In today’s age franchises are all over the board. Some franchises soar while others struggle to find their footing or any success at all. The long silent and adrift franchise of Star Trek seems to be finding a new traction and area of success more akin to its roots. With the release of Star Trek’s Picard episode 1, Star Trek is boldly going where its predecessors went before – TV success!
Returning to Its Roots
The movie franchise for Star Trek lays in ruins. The franchise does not know where its next script will come from, nor who will direct or star in it. The stellar cast in the rebooted movies drift apart waiting for a script that may never come. Star Trek Beyond, while a quality film, failed to connect or draw audiences.
Meanwhile, Star Trek Discovery prepares to launch its third season. Over the first two years Discovery transformed from questionable relaunch to a franchise going at Warp 9.6. Now joining it is the new series Picard and after one episode, Picard promises to live up to every expectation. How fitting a franchise rediscovers success after returning to its television roots.
Entering a New Age – Geriatric
After watching Patrick Steward in Logan, I began to wonder how much of his old age belonged to make up and acting versus real life. We now have our answer. Picard Episode 1 takes place 20 years after the last movie, and Stewart comes across quite old in his speech and movement, but even at 80 years old, Stewart and Picard come across more than capable.
While there were no guest stars in his episode other than a quick cameo from the late Data, I have no doubt they too will show the years since they last walked the deck of a starship. The thing is, this age plays extremely well into the world set up in Picard. This show takes place 20 years after the last movie and a great many things have changed.
Picard Episode 1- The New Galaxy Already Known
The galaxy moves along as it always have, but with this first episode there have been two major developments that fundamentally altered the Star Trek Universe. There is just one issue. These two new plot devices stem from movies that already exist, so what is new is quite old. Isn’t time travel fun?
The first of these, and perhaps the largest, is that Romulus no longer exists. A supernova destroyed the Romulan home planet, setting up the current sate of her people. Picard starts his show with two aids, both of which are Romulan. Does this sound a little familiar? It should. Think back to 2009. A young director named JJ Abrams was tasked with rebooting the Star Trek movie universe. The plot to this movie revolved around a Romulan named Nero chasing an aged Ambassador Spock because he failed to save his home planet. Spock acted alone but failed to save the home world. Picard takes place about 10 years after these events. While I will not spoiler the final scene, the final scene to Picard Episode 1 will tie into this backstory and leave you with a major jaw dropping What The F— moment.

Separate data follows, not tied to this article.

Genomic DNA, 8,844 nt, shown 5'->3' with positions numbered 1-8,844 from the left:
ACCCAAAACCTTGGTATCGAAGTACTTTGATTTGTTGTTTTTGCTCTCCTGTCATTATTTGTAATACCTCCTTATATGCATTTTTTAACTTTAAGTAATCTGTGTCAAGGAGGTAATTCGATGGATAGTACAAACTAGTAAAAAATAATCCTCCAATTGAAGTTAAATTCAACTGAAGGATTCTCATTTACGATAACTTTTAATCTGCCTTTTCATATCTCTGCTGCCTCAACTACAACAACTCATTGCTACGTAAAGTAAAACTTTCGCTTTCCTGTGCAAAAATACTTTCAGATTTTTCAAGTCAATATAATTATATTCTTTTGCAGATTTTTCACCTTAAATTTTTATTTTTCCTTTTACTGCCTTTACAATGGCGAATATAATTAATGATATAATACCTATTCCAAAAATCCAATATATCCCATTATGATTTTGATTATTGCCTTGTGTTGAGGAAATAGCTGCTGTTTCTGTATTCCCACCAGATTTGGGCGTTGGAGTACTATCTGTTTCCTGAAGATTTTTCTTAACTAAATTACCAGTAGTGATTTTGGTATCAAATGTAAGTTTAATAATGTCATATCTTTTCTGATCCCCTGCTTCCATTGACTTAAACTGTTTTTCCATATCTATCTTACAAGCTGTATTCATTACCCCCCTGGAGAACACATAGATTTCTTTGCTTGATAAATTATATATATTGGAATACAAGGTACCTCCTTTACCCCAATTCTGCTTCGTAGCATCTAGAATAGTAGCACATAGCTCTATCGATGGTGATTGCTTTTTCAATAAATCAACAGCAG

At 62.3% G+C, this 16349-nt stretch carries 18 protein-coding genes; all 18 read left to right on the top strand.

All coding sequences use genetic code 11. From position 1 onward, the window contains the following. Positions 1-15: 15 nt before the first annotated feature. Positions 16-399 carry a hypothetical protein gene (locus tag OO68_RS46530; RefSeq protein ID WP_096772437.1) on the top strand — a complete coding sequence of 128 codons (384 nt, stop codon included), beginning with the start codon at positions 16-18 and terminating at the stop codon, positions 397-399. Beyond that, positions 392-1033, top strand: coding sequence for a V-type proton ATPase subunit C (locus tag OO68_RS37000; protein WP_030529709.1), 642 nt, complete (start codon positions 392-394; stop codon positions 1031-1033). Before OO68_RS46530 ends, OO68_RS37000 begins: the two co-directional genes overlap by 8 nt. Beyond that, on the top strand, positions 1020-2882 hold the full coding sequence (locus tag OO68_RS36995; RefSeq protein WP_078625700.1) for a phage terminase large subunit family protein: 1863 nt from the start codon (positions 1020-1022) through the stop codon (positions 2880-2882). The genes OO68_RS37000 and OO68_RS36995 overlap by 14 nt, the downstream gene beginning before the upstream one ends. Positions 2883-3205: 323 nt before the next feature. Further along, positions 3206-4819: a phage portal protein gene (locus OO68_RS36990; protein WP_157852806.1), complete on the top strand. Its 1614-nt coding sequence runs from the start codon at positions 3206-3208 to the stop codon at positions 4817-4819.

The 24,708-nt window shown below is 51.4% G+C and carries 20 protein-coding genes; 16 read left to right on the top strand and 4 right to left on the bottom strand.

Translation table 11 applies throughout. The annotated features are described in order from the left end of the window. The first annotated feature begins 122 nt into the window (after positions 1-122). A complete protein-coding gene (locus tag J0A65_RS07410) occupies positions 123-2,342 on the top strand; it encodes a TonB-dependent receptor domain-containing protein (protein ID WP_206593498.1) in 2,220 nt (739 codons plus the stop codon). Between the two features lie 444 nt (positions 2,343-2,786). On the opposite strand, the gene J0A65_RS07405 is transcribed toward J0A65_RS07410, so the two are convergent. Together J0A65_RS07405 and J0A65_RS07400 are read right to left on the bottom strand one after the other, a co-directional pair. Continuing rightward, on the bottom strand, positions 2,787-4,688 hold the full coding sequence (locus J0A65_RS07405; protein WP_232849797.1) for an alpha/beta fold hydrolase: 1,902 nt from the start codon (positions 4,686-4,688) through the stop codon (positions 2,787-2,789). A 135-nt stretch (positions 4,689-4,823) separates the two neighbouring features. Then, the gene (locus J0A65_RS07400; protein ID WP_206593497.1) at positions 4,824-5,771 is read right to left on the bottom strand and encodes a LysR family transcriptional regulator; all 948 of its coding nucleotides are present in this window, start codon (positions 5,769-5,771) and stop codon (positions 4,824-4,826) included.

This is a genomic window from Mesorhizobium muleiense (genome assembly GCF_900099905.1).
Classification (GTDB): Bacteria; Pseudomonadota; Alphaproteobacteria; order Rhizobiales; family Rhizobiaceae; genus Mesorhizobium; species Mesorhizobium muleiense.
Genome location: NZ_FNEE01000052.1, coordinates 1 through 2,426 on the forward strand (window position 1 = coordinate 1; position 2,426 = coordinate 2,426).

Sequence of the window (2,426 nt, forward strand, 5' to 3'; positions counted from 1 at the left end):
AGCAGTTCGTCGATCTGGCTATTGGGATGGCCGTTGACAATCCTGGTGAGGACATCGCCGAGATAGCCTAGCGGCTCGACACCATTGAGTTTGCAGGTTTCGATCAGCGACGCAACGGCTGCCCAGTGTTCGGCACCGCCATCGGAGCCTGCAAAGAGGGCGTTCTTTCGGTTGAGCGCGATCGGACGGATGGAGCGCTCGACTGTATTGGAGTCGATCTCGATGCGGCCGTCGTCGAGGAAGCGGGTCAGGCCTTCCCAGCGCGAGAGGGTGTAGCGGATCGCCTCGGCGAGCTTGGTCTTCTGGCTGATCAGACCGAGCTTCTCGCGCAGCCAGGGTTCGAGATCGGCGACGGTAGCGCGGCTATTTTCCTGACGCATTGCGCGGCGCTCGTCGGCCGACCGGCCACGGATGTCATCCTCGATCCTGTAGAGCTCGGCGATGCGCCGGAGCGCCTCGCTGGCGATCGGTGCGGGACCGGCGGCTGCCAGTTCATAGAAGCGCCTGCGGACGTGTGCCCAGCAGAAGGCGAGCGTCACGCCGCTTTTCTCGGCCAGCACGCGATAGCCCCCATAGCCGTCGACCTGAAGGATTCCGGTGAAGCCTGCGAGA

The second major development deals with androids or “synths”. As Picard began to mobilize a fleet of private ships to help the Romulans (an act he compared to Dunkirk), synths attacked mars and destroyed much of it. Not only did this explain why Starfleet gave up on the Romulans, but Synthetics were banned in the galaxy. Androids like Data were taken out of commission and their very existence is nor forbidden. These events set up the current galaxy in Picard.
A New Age Equal New Excellence
Few if any major characters were introduced in this episode that will make a difference going forward, but the main character would be Dahj, played by Isa Briones. Isa does a magnificent job bringing life and personality to Dahj. The character plays a deeper role in things and demands an actress that can bring those emotions to life. Isa does a wonderful job and is a great addition to the cast.
Another excellent addition to the series has nothing to do with characters. The fight choreography for Picard Episode 1 took my breath away. Since the original Star Trek, fights in the Trekkie world were slow, cumbersome, overacted and exaggerated. In short, they were a joke. Picard Episode 1 gave us some fight scenes that would hold up in any modern franchise. In fact, several of the moves shocked me in how violent they truly were. It was great to see this level of choreography finally come to Star Trek.
You also have the opening. It looks like a beautiful collection of floaty things, but beyond that really lacks any type of cohesive sense – until you watch the episode. After you finish the episode, go back and rewatch the opening cut scene. The amount of depth the story adds is mesmerizing and quite beautiful.
Picard Episode 1 launches us into a glorious new show that while it stands alone, ties into so much before it. Watch episode 1, but then watch Star Trek Nemesis. This will fill viewers in on the final days of Data as well as B-4, the primitive Sung android found by Shinzon. Also watch Star Trek 2009. This movie explains the destruction of Romulus, and its status 10 years before Picard. These two movies truly add depth to the events of Picard Episode 1.
Once you watch those, sit back, relax and wait til this Thursday for the release of episode 2!